Saturday, May 23, 2009

Lentil Soup with Walnuts and Cream

Now this is what I call a great meal for a weeknight! I love the other Deborah Madison lentil soup recipe I published, and it is hardly difficult, but the one I'm publishing now is even easier. This one comes from her Vegetable Soups cookbook, another gem. The only thing you have to chop is an onion and yet the soup is full of flavor. The first time I made it, I thought the flavor came from the rich, smoked turkey stock we used. This time, though, I only had 4 cups of homemade chicken stock and used water for the remaining 2 cups. The soup was still surprisingly robust. I think this is due to two things: the butter used to saute the onion, and the bay leaf that you saute along with that onion in the butter. I hadn't used this technique before, but I think that the flavor of the bay is released by the this treatment. I also found that the soup improved in flavor the next day.

In my usual fashion, I changed the recipe by adding some ground greens (Russian kale, in this case). They didn't detract at all from the subtle yet hearty flavor of the soup, and may well have added to it.

Madison is a strong advocate of soaking lentils. This is something I almost never do, but I do for this soup (mainly because she reminds one to do so right in the recipe). She believes that the lentils are more flavorful after soaking, so perhaps in the end this is the real reason the soup taste so good despite its simplicity. Any amount of soaking time will be good, she says, but 2 hours is optimal (she didn't say anything about a longer soak--I would think if you wanted a really long soak, say from morning until dinner time or overnight, you should keep them in the fridge).

I really like the pounded walnut topping that Madison suggests with this soup, though if I'm feeling lazy I won't bother with it. (In fact, it's this topping that makes me wanted to try a walnut version of my Everyday Pasta for Spring and Summer). I found this time that I wanted more walnut flavor in the soup, so next time, I might be tempted to put ground, toasted walnuts and garlic directly into it. I'll post about it if I try this variation.

This is another one that got the Elspeth seal of approval, though she tends to get full after a small portion.

2 c. lentils, picked over and rinsed (I use Puy lentils)
1 onion, finely diced
2-4 TBSP unsalted butter
1 bay leaf
1 tsp salt
6 c. chicken, turkey or vegetable stock or water (if you haven't soaked your lentils, expect to use up to 2 cups additional water)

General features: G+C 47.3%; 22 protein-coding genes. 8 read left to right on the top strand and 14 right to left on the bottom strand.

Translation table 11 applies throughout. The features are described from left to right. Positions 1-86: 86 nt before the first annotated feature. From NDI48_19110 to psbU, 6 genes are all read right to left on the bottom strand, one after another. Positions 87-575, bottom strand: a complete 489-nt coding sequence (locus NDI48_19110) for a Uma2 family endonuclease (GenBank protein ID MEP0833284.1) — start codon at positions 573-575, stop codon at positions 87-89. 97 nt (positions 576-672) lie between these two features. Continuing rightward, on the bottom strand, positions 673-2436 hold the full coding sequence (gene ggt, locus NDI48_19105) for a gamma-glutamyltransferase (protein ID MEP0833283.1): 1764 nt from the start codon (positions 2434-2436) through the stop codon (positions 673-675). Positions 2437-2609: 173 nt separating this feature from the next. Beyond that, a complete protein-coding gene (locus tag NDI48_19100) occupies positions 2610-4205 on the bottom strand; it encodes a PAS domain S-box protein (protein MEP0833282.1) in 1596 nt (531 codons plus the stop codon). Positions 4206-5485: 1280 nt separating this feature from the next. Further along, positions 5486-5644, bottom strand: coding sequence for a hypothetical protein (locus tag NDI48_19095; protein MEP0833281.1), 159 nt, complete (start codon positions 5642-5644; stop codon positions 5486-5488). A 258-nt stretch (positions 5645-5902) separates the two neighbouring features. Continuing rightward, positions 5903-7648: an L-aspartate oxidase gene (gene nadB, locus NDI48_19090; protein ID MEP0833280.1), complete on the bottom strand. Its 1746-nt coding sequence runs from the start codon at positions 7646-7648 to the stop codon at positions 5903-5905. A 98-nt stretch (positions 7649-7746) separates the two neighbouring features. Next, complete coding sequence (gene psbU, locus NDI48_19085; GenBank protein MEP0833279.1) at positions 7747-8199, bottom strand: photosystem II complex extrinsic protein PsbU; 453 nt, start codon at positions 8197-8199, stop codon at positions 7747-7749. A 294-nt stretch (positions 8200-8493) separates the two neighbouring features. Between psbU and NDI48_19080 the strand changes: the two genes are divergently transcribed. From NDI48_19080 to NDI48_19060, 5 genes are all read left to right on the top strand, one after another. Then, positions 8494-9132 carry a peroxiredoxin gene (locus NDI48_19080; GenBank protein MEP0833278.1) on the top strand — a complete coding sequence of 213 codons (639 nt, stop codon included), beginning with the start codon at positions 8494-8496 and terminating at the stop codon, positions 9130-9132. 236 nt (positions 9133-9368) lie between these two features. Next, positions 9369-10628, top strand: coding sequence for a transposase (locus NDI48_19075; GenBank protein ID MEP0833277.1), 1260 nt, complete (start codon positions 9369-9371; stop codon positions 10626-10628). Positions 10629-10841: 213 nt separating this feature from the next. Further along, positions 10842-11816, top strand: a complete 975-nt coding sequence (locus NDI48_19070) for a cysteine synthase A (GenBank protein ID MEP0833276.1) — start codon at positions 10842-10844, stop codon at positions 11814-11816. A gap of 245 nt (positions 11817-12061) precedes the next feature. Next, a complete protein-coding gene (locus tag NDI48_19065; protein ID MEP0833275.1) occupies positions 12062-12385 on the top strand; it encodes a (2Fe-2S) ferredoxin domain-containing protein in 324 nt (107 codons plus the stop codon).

1 bunch greens, washed and ground up in a food processor (or very finely chopped)

1 garlic clove, finely diced or put through a press
1/3 c. toasted walnuts
1/3 c. crème fraîche or cream (I actually used strained yogurt)
Dash of salt (Madison doesn't call for this, but I think it could use it)
Parsley for garnish (I put the parsley straight into the garlic, walnuts and yogurt)

  1. After picking through the lentils and discarding any stones or debris, soak them for one to two hours, then rinse and proceed with the recipe
  2. Melt the butter in a large sauce pan or soup pot (I used our 5 quart and there was plenty of room)
  3. Add the onion and bay leaf and saute over medium high heat for 5 or so minutes, until the onion is soft but not browned
  4. Add the lentils, salt and stock and bring to a boil
  5. Simmer, covered, until the lentils are tender, about 30 minutes
  6. Add the ground greens and let cook a further 10 minutes or so. Taste and adjust the seasoning (I added a splash of champagne vinegar at this point)
  7. Turn off the heat and let sit while you make the walnut sauce
I used the food processor for the sauce because I'm lazy, but I think a mortar and pestle might have worked better, so I'll give directions for that. It's what Madison suggests, anyway.
  1. Place the garlic clove and a pinch of salt in the mortar, mix together with the pestle
  2. Add the walnuts and parsley and begin to work them into a paste
  3. Add the cream, crème fraîche, or strained yogurt a tablespoon at a time to help break down the walnuts. If you have any extra dairy, just add it to the soup
When you serve the soup, add a generous dollop of the walnut sauce to each bowl and swirl to blend

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